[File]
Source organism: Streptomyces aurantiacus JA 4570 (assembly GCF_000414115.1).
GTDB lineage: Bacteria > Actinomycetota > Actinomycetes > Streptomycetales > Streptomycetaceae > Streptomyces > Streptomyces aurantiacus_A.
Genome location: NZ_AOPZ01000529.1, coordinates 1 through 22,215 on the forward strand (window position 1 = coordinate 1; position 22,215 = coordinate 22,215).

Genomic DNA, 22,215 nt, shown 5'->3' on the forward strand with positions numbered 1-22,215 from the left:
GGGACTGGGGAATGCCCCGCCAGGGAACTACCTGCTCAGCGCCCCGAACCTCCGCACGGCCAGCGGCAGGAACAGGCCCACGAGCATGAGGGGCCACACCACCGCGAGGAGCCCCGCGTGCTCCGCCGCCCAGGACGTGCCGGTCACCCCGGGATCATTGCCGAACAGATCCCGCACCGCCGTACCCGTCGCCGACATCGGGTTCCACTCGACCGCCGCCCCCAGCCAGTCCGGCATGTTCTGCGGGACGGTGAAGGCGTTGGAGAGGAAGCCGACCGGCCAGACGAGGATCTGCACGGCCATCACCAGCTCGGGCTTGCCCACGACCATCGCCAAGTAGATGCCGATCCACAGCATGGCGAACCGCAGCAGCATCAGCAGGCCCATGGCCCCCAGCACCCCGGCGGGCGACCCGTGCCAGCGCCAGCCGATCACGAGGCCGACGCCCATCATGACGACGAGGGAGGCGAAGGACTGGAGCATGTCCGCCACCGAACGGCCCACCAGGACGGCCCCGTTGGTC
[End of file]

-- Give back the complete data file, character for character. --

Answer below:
Source organism: Streptomyces aurantiacus JA 4570 (assembly GCF_000414115.1).
GTDB lineage: Bacteria > Actinomycetota > Actinomycetes > Streptomycetales > Streptomycetaceae > Streptomyces > Streptomyces aurantiacus_A.
Genome location: NZ_AOPZ01000529.1, coordinates 1 through 22,215 on the forward strand (window position 1 = coordinate 1; position 22,215 = coordinate 22,215).

Genomic DNA, 22,215 nt, shown 5'->3' on the forward strand with positions numbered 1-22,215 from the left:
GGGACTGGGGAATGCCCCGCCAGGGAACTACCTGCTCAGCGCCCCGAACCTCCGCACGGCCAGCGGCAGGAACAGGCCCACGAGCATGAGGGGCCACACCACCGCGAGGAGCCCCGCGTGCTCCGCCGCCCAGGACGTGCCGGTCACCCCGGGATCATTGCCGAACAGATCCCGCACCGCCGTACCCGTCGCCGACATCGGGTTCCACTCGACCGCCGCCCCCAGCCAGTCCGGCATGTTCTGCGGGACGGTGAAGGCGTTGGAGAGGAAGCCGACCGGCCAGACGAGGATCTGCACGGCCATCACCAGCTCGGGCTTGCCCACGACCATCGCCAAGTAGATGCCGATCCACAGCATGGCGAACCGCAGCAGCATCAGCAGGCCCATGGCCCCCAGCACCCCGGCGGGCGACCCGTGCCAGCGCCAGCCGATCACGAGGCCGACGCCCATCATGACGACGAGGGAGGCGAAGGACTGGAGCATGTCCGCCACCGAACGGCCCACCAGGACGGCCCCGTTGGTC